While her daughter and granddaughter were still lying in the O.R., Maddy asked Tatia’s doctor if she (the doctor) would promise not to use “that drug” on anyone again. The doctor said “I can’t promise you that.” Not understanding that response – given what had just happened – Maddy decided that she had to stop Cytotec from being used to induce labor. As she was leaving the hospital that morning after the Coroner had taken Tatia and Zorah away , Maddy walked to her car and said out loud: “That drug is going to go away.” Maddy had no idea what was involved in the process she was committing herself to… She just knew it had to be done.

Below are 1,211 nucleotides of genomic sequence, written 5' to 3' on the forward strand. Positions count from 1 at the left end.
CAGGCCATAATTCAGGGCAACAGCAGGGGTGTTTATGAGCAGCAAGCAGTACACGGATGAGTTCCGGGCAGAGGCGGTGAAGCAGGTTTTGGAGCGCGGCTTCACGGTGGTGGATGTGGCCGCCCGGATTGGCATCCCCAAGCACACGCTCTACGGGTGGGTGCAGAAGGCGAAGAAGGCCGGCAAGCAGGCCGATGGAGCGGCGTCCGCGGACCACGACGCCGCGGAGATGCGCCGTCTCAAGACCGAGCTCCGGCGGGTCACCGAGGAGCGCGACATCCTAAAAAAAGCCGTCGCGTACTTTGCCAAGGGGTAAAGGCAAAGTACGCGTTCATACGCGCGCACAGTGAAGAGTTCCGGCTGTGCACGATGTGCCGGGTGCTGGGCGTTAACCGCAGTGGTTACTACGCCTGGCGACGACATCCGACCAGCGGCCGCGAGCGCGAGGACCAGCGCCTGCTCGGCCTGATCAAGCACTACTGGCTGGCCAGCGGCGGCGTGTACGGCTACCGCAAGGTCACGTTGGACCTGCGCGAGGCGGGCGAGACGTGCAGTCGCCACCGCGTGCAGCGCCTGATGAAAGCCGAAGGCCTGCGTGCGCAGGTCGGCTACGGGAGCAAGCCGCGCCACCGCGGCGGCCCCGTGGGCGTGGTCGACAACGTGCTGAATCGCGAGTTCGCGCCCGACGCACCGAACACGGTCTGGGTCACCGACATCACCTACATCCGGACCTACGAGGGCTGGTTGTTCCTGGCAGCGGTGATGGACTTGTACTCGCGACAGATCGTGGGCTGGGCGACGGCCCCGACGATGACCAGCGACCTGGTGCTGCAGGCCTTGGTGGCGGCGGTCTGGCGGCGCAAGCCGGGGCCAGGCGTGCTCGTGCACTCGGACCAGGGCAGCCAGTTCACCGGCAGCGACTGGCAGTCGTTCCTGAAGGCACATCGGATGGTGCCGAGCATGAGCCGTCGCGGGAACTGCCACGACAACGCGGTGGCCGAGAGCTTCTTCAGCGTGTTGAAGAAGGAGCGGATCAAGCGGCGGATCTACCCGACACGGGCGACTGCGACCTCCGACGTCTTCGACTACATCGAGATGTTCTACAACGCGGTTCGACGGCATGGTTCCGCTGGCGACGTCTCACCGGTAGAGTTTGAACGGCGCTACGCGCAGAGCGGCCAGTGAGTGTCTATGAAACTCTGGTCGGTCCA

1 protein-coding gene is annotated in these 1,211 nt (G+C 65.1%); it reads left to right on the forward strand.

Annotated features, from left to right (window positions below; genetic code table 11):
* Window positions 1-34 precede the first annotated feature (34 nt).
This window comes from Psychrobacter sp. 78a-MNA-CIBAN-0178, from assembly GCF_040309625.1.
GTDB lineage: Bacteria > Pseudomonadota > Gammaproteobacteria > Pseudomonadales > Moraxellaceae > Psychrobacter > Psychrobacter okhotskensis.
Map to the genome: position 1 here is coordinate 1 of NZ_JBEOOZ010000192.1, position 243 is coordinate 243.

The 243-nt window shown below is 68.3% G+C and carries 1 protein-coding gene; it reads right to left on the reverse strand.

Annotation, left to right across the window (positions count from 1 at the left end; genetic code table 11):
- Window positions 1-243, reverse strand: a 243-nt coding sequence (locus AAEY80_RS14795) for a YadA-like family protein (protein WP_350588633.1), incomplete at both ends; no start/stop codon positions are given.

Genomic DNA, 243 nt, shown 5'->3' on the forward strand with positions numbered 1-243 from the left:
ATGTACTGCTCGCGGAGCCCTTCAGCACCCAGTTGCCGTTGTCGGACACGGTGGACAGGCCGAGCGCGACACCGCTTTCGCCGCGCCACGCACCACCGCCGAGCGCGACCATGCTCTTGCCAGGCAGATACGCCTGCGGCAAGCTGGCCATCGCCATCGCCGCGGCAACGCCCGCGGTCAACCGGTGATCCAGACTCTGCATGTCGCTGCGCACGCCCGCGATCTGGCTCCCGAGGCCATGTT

Maddy has spent most of her life since 1966 organizing around community issues that are close to her heart and that she is very passionate about, such as civil rights, the South Africa anti-apartheid movement, Vietnam war,  wars in the Middle East, as well as inequities in schools and health, and the work force, the public school system, and most presently childbirth. Maddy believes that all the organizing and political involvement that she has done in the past laid the foundation for the formation of the Tatia Oden French Memorial Foundation and for her not-so-seemless movement down the roads she needed to go.